My daughters love making ornaments for our tree. And my husband and I love putting them up every year. There is nothing quite like pulling one out to hang up and remembering all the memories that go with it. Their favorite ornament to make is a melted snowman ornament. I came up with this idea a few years back, and they make a new one every year. I figured it was time to share this idea with the world – because it is super cute if you ask me! So here is how you and your kids can make a melted snowman ornament of your very own.
Melted Snowman Ornament
- plastic ball ornament with removable top OR plastic halved ball ornament
- orange felt OR small fake carrot
- 6 small black buttons
- small clear vase filler beads OR epsom salt
- 2 small black perler beads
- mini scarf, top hat, and/or small sticks (optional)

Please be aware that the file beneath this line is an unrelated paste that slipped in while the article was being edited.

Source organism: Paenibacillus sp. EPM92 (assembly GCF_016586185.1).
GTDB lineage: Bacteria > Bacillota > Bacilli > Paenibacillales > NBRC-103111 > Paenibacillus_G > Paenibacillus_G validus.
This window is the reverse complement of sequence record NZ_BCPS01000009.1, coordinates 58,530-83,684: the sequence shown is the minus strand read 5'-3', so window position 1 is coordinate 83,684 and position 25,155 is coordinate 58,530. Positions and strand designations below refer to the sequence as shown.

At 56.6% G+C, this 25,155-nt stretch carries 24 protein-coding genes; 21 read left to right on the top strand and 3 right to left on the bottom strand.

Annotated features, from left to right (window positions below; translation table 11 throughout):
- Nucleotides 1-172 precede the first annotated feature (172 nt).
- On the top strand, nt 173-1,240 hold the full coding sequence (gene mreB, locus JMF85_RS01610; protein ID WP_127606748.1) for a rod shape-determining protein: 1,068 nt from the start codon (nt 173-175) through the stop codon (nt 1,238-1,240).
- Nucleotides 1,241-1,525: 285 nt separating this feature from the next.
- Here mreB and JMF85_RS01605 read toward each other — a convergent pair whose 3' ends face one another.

It is really easy to create this ornament. The first thing you need to do is pop the top off the ornament. You could also use the plastic balls that pop in half, but I have found that to be harder and messier. Fill the ball with a few handfuls of filler beads or epsom salt to make your “melted snowman”.
Cut a small carrot nose out of the orange felt, or use the fake carrot, and place in the ball. Put the 3 small buttons, and 7 black beads (which represent the coal eyes & mouth), in the ball as well. Put the top on, or place the halves together (which you might want to glue if you go this route).
That is it! You are done! If you wish to add in some other details you could include a mini scarf or top hat. Maybe even some stick arms. These ornaments make a really cute holiday gift idea for friends and relatives! Be sure to pin this how to so you can find it easily in the future!
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Tessa Smith is a Rotten Tomatoes Tomatometer-approved Film and TV Critic. She is also a Freelance Writer. Tessa has been in the Entertainment writing business for almost ten years and is a member of several Critics Associations including the Critics Choice Association, Hollywood Critics Association, and the Greater Western New York Film Critics Association.